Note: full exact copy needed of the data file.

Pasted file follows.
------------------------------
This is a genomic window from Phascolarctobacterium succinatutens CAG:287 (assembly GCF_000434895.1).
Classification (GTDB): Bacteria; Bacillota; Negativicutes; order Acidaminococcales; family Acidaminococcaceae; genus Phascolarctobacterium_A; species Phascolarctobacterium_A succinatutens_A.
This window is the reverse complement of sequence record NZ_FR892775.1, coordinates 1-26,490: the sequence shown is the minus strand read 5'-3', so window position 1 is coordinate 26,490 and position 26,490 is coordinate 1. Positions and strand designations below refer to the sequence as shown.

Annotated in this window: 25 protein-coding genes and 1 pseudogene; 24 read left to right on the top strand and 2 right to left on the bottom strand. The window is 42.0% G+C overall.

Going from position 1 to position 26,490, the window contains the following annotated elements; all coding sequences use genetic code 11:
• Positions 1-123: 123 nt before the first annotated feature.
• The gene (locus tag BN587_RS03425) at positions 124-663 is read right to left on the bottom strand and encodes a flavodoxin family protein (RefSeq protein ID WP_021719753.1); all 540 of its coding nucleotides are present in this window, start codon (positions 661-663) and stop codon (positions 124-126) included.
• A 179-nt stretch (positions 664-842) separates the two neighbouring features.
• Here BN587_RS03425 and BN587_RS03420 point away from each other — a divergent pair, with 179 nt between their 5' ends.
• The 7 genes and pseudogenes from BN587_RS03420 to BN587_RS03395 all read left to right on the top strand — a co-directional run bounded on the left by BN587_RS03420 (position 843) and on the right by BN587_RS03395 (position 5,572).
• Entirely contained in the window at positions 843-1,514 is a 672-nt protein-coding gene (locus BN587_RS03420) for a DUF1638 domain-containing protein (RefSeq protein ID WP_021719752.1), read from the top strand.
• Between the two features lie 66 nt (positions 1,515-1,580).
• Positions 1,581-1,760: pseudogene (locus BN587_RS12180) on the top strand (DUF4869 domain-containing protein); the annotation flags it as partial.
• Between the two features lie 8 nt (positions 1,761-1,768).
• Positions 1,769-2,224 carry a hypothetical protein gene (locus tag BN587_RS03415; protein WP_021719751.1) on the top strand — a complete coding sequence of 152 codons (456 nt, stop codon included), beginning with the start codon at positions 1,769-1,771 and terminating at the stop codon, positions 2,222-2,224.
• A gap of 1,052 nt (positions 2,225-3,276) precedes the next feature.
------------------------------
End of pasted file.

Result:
This is a genomic window from Phascolarctobacterium succinatutens CAG:287 (assembly GCF_000434895.1).
Classification (GTDB): Bacteria; Bacillota; Negativicutes; order Acidaminococcales; family Acidaminococcaceae; genus Phascolarctobacterium_A; species Phascolarctobacterium_A succinatutens_A.
This window is the reverse complement of sequence record NZ_FR892775.1, coordinates 1-26,490: the sequence shown is the minus strand read 5'-3', so window position 1 is coordinate 26,490 and position 26,490 is coordinate 1. Positions and strand designations below refer to the sequence as shown.

Annotated in this window: 25 protein-coding genes and 1 pseudogene; 24 read left to right on the top strand and 2 right to left on the bottom strand. The window is 42.0% G+C overall.

Going from position 1 to position 26,490, the window contains the following annotated elements; all coding sequences use genetic code 11:
• Positions 1-123: 123 nt before the first annotated feature.
• The gene (locus tag BN587_RS03425) at positions 124-663 is read right to left on the bottom strand and encodes a flavodoxin family protein (RefSeq protein ID WP_021719753.1); all 540 of its coding nucleotides are present in this window, start codon (positions 661-663) and stop codon (positions 124-126) included.
• A 179-nt stretch (positions 664-842) separates the two neighbouring features.
• Here BN587_RS03425 and BN587_RS03420 point away from each other — a divergent pair, with 179 nt between their 5' ends.
• The 7 genes and pseudogenes from BN587_RS03420 to BN587_RS03395 all read left to right on the top strand — a co-directional run bounded on the left by BN587_RS03420 (position 843) and on the right by BN587_RS03395 (position 5,572).
• Entirely contained in the window at positions 843-1,514 is a 672-nt protein-coding gene (locus BN587_RS03420) for a DUF1638 domain-containing protein (RefSeq protein ID WP_021719752.1), read from the top strand.
• Between the two features lie 66 nt (positions 1,515-1,580).
• Positions 1,581-1,760: pseudogene (locus BN587_RS12180) on the top strand (DUF4869 domain-containing protein); the annotation flags it as partial.
• Between the two features lie 8 nt (positions 1,761-1,768).
• Positions 1,769-2,224 carry a hypothetical protein gene (locus tag BN587_RS03415; protein WP_021719751.1) on the top strand — a complete coding sequence of 152 codons (456 nt, stop codon included), beginning with the start codon at positions 1,769-1,771 and terminating at the stop codon, positions 2,222-2,224.
• A gap of 1,052 nt (positions 2,225-3,276) precedes the next feature.